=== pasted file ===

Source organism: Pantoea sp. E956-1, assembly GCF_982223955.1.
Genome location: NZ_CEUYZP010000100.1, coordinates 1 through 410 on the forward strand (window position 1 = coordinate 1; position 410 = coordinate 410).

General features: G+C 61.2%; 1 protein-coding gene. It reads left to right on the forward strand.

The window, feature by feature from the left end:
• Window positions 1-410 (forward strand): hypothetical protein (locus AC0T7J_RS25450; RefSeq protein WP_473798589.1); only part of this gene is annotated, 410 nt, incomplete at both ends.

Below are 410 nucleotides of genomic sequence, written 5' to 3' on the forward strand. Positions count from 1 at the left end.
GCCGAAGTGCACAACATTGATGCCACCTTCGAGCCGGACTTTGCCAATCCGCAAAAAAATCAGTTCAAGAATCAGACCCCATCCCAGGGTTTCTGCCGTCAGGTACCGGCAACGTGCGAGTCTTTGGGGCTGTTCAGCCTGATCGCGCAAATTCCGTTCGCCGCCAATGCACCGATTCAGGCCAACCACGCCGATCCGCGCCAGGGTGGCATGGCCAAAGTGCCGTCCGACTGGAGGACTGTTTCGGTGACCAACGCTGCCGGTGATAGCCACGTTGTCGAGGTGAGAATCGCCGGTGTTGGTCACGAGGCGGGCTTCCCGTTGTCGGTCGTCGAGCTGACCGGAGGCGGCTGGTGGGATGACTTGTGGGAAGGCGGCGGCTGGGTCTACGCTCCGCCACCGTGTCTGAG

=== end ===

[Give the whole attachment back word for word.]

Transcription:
Source organism: Pantoea sp. E956-1, assembly GCF_982223955.1.
Genome location: NZ_CEUYZP010000100.1, coordinates 1 through 410 on the forward strand (window position 1 = coordinate 1; position 410 = coordinate 410).

General features: G+C 61.2%; 1 protein-coding gene. It reads left to right on the forward strand.

The window, feature by feature from the left end:
• Window positions 1-410 (forward strand): hypothetical protein (locus AC0T7J_RS25450; RefSeq protein WP_473798589.1); only part of this gene is annotated, 410 nt, incomplete at both ends.

Below are 410 nucleotides of genomic sequence, written 5' to 3' on the forward strand. Positions count from 1 at the left end.
GCCGAAGTGCACAACATTGATGCCACCTTCGAGCCGGACTTTGCCAATCCGCAAAAAAATCAGTTCAAGAATCAGACCCCATCCCAGGGTTTCTGCCGTCAGGTACCGGCAACGTGCGAGTCTTTGGGGCTGTTCAGCCTGATCGCGCAAATTCCGTTCGCCGCCAATGCACCGATTCAGGCCAACCACGCCGATCCGCGCCAGGGTGGCATGGCCAAAGTGCCGTCCGACTGGAGGACTGTTTCGGTGACCAACGCTGCCGGTGATAGCCACGTTGTCGAGGTGAGAATCGCCGGTGTTGGTCACGAGGCGGGCTTCCCGTTGTCGGTCGTCGAGCTGACCGGAGGCGGCTGGTGGGATGACTTGTGGGAAGGCGGCGGCTGGGTCTACGCTCCGCCACCGTGTCTGAG